And he said that there's so much overwhelming evidence, in fact, from the more than a dozen whistleblowers that have come forward, that the Justice

Department should pursue prosecution against Boeing. He went on to say that Boeing should stop thinking about next earning call and start thinking

about the next generation.

He also said -- which was really interesting that Boeing's problems gone deeper, the one whistleblower, whilst also calling for other whistleblowers

to come forward. But he said that, goes further, goes deeper than one aircraft. He mentioned this, directed of course this to the CEO of Boeing,

Calhoun, who was brought in to turn Boeing around.

And he said that shareholders deeply ill-served if it cannot fix what it says, the moment of reckoning for Boeing. Mary Schiavo has been listening

in with me. And Mary, I mean, it was quite a stinging opening statement there from Senator Blumenthal. What stood out to you?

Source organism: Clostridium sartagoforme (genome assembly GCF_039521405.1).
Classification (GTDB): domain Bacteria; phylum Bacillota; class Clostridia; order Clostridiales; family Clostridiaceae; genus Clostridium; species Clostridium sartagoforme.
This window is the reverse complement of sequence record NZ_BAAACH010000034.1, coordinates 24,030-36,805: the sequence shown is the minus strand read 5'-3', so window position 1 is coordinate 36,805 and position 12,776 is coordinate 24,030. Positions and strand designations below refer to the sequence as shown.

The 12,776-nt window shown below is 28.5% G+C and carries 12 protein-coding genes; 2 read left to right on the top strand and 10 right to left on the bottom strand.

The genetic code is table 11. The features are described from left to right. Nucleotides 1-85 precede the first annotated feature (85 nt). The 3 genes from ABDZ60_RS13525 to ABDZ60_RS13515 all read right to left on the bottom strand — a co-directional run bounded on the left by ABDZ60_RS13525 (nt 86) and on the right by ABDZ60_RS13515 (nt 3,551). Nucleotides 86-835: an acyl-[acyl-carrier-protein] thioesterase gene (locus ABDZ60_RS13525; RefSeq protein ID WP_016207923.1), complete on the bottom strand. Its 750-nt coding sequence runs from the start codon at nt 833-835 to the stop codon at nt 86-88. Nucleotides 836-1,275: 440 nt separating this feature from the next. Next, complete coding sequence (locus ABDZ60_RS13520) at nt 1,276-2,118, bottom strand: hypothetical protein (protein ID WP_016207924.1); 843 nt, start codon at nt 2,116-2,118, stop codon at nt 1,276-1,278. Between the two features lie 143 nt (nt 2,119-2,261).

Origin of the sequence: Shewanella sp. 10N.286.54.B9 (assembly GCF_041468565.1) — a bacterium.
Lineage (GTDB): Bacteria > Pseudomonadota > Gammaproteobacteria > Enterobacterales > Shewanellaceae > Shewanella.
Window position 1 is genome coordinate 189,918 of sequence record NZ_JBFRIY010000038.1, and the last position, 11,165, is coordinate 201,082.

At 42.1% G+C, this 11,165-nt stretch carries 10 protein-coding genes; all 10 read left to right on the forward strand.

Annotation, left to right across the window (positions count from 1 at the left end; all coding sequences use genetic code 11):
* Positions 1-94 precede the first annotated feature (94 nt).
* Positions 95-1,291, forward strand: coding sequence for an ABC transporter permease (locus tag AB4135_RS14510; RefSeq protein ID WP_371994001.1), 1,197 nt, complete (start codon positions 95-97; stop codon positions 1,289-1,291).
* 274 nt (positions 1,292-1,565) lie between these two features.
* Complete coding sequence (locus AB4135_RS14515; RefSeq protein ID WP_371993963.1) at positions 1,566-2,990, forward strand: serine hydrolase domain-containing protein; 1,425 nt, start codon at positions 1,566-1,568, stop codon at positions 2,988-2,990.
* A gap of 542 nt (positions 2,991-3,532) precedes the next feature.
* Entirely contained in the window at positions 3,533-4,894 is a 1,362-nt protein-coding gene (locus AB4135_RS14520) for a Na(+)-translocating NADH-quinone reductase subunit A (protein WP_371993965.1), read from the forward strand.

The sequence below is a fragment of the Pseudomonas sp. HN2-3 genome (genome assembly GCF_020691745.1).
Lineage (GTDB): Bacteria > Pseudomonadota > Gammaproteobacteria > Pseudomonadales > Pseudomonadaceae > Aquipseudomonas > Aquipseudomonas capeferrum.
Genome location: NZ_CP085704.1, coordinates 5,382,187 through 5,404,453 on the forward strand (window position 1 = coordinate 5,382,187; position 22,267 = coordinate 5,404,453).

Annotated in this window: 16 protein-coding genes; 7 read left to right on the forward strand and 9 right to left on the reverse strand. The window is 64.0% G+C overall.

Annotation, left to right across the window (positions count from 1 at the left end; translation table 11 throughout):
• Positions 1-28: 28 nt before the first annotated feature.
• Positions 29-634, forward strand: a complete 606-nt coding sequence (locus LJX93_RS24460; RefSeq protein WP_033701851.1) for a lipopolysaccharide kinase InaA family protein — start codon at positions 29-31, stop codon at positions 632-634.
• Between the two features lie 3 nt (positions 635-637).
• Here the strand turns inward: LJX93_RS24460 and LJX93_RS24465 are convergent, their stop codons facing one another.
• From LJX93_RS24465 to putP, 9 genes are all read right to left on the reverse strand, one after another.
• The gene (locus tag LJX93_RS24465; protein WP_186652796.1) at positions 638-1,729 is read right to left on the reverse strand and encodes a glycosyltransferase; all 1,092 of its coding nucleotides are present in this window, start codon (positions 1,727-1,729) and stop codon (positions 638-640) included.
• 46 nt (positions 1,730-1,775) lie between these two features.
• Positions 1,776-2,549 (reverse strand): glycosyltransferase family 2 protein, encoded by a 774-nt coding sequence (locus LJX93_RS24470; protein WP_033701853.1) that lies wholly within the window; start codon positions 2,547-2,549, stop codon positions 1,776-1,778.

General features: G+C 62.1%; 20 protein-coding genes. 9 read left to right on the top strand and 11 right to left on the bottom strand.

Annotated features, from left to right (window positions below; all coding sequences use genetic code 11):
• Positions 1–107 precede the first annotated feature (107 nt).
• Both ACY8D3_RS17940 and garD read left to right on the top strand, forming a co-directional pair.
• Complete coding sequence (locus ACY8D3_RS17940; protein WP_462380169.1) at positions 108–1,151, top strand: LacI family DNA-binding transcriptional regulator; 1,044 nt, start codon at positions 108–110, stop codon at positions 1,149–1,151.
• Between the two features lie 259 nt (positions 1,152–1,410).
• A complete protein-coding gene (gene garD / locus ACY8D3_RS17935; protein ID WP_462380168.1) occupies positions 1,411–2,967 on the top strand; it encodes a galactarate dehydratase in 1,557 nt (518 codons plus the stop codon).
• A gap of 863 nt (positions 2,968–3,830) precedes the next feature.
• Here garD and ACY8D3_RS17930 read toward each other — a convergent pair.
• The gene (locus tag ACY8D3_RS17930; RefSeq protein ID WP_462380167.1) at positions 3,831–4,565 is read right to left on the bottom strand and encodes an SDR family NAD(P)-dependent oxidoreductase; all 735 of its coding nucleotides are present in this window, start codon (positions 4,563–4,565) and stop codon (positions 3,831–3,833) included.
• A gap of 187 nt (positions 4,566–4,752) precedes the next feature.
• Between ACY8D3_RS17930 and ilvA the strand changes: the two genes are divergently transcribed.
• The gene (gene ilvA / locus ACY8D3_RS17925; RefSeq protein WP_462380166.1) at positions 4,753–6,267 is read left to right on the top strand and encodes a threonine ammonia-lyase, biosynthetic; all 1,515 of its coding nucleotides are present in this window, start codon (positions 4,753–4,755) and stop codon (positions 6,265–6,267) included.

SCHIAVO: Well, what stood out is that he clearly was sending a message that he has consulted with the Justice Department, that he knows the kind

of evidence that they have with their violation. He didn't go so far as to say that they have decided whether or not they were going to prosecute him,

but it's clear he was laying out for Calhoun and Boeing that he's done his homework.

He knows they have an awful lot wrong, and a lot wrong the public may not even know yet by mentioning these 12 whistleblowers. And let me assure you,

there are many others. Whistleblowers had been coming forward, not just on the 737, but also on the Dreamliner, the 787.

So, there are lots of different lines and it had a number of whistleblowers come forward. The whistleblower mentioned, for example, from South Carolina

was specifically whistle-blowing about the Dreamliner and many things that would if true cause planes to be grounded.

So, it certainly set the tone for the hearing that they have grown weary on. You'll remember these hearings started right after the Ethiopia crash.